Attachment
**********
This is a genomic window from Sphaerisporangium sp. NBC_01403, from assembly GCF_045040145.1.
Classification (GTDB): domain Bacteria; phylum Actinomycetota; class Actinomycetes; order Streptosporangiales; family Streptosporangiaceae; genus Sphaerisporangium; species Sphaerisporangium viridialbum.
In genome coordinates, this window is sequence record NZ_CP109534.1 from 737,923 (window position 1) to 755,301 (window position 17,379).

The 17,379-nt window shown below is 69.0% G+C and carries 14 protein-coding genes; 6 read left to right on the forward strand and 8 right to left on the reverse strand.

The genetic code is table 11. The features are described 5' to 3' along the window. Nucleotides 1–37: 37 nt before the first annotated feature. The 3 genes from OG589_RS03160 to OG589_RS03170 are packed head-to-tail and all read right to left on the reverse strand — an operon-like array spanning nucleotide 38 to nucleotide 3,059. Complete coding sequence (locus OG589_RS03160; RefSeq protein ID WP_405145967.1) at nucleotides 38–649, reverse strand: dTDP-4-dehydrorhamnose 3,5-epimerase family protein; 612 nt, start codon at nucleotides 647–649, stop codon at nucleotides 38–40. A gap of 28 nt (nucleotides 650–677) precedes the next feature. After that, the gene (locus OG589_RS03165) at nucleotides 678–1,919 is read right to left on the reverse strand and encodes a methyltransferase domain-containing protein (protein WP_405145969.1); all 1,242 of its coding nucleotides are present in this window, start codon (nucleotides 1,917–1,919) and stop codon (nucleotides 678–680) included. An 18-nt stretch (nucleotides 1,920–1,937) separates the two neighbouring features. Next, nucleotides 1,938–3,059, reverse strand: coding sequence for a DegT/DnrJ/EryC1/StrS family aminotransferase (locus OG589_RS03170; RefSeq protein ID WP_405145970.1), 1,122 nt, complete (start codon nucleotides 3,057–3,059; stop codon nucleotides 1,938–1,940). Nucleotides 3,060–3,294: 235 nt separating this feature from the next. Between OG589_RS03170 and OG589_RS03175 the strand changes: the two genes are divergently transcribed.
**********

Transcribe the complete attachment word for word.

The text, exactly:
This is a genomic window from Sphaerisporangium sp. NBC_01403, from assembly GCF_045040145.1.
Classification (GTDB): domain Bacteria; phylum Actinomycetota; class Actinomycetes; order Streptosporangiales; family Streptosporangiaceae; genus Sphaerisporangium; species Sphaerisporangium viridialbum.
In genome coordinates, this window is sequence record NZ_CP109534.1 from 737,923 (window position 1) to 755,301 (window position 17,379).

The 17,379-nt window shown below is 69.0% G+C and carries 14 protein-coding genes; 6 read left to right on the forward strand and 8 right to left on the reverse strand.

The genetic code is table 11. The features are described 5' to 3' along the window. Nucleotides 1–37: 37 nt before the first annotated feature. The 3 genes from OG589_RS03160 to OG589_RS03170 are packed head-to-tail and all read right to left on the reverse strand — an operon-like array spanning nucleotide 38 to nucleotide 3,059. Complete coding sequence (locus OG589_RS03160; RefSeq protein ID WP_405145967.1) at nucleotides 38–649, reverse strand: dTDP-4-dehydrorhamnose 3,5-epimerase family protein; 612 nt, start codon at nucleotides 647–649, stop codon at nucleotides 38–40. A gap of 28 nt (nucleotides 650–677) precedes the next feature. After that, the gene (locus OG589_RS03165) at nucleotides 678–1,919 is read right to left on the reverse strand and encodes a methyltransferase domain-containing protein (protein WP_405145969.1); all 1,242 of its coding nucleotides are present in this window, start codon (nucleotides 1,917–1,919) and stop codon (nucleotides 678–680) included. An 18-nt stretch (nucleotides 1,920–1,937) separates the two neighbouring features. Next, nucleotides 1,938–3,059, reverse strand: coding sequence for a DegT/DnrJ/EryC1/StrS family aminotransferase (locus OG589_RS03170; RefSeq protein ID WP_405145970.1), 1,122 nt, complete (start codon nucleotides 3,057–3,059; stop codon nucleotides 1,938–1,940). Nucleotides 3,060–3,294: 235 nt separating this feature from the next. Between OG589_RS03170 and OG589_RS03175 the strand changes: the two genes are divergently transcribed.